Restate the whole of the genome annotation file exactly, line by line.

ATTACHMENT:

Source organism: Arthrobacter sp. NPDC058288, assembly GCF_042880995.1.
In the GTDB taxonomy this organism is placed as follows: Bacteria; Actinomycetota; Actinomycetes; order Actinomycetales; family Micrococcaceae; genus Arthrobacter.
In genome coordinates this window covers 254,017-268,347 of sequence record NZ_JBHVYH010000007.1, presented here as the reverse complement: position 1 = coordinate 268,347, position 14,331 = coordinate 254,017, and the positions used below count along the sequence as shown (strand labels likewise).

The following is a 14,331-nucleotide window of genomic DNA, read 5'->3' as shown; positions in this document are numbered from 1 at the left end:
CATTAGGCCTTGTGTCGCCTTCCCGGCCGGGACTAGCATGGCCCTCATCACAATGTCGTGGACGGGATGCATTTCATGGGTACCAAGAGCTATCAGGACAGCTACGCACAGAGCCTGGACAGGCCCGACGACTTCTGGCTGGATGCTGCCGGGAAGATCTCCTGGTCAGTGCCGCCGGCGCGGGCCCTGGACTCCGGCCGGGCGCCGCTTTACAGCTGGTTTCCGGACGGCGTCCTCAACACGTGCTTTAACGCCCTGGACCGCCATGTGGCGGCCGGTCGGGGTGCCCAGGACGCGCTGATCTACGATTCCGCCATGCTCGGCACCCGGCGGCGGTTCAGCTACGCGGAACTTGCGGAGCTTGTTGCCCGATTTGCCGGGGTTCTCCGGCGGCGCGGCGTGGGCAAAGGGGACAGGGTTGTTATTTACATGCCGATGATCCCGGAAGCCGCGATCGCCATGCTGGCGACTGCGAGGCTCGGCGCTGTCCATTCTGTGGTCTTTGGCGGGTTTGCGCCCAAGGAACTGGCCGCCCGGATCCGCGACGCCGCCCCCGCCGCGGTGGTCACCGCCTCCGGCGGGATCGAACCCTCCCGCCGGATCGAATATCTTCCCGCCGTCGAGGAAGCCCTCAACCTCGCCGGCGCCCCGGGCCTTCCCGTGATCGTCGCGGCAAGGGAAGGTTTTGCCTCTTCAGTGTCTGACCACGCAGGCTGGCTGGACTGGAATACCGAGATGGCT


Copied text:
Source organism: Arthrobacter sp. NPDC058288, assembly GCF_042880995.1.
In the GTDB taxonomy this organism is placed as follows: Bacteria; Actinomycetota; Actinomycetes; order Actinomycetales; family Micrococcaceae; genus Arthrobacter.
In genome coordinates this window covers 254,017-268,347 of sequence record NZ_JBHVYH010000007.1, presented here as the reverse complement: position 1 = coordinate 268,347, position 14,331 = coordinate 254,017, and the positions used below count along the sequence as shown (strand labels likewise).

The following is a 14,331-nucleotide window of genomic DNA, read 5'->3' as shown; positions in this document are numbered from 1 at the left end:
CATTAGGCCTTGTGTCGCCTTCCCGGCCGGGACTAGCATGGCCCTCATCACAATGTCGTGGACGGGATGCATTTCATGGGTACCAAGAGCTATCAGGACAGCTACGCACAGAGCCTGGACAGGCCCGACGACTTCTGGCTGGATGCTGCCGGGAAGATCTCCTGGTCAGTGCCGCCGGCGCGGGCCCTGGACTCCGGCCGGGCGCCGCTTTACAGCTGGTTTCCGGACGGCGTCCTCAACACGTGCTTTAACGCCCTGGACCGCCATGTGGCGGCCGGTCGGGGTGCCCAGGACGCGCTGATCTACGATTCCGCCATGCTCGGCACCCGGCGGCGGTTCAGCTACGCGGAACTTGCGGAGCTTGTTGCCCGATTTGCCGGGGTTCTCCGGCGGCGCGGCGTGGGCAAAGGGGACAGGGTTGTTATTTACATGCCGATGATCCCGGAAGCCGCGATCGCCATGCTGGCGACTGCGAGGCTCGGCGCTGTCCATTCTGTGGTCTTTGGCGGGTTTGCGCCCAAGGAACTGGCCGCCCGGATCCGCGACGCCGCCCCCGCCGCGGTGGTCACCGCCTCCGGCGGGATCGAACCCTCCCGCCGGATCGAATATCTTCCCGCCGTCGAGGAAGCCCTCAACCTCGCCGGCGCCCCGGGCCTTCCCGTGATCGTCGCGGCAAGGGAAGGTTTTGCCTCTTCAGTGTCTGACCACGCAGGCTGGCTGGACTGGAATACCGAGATGGCT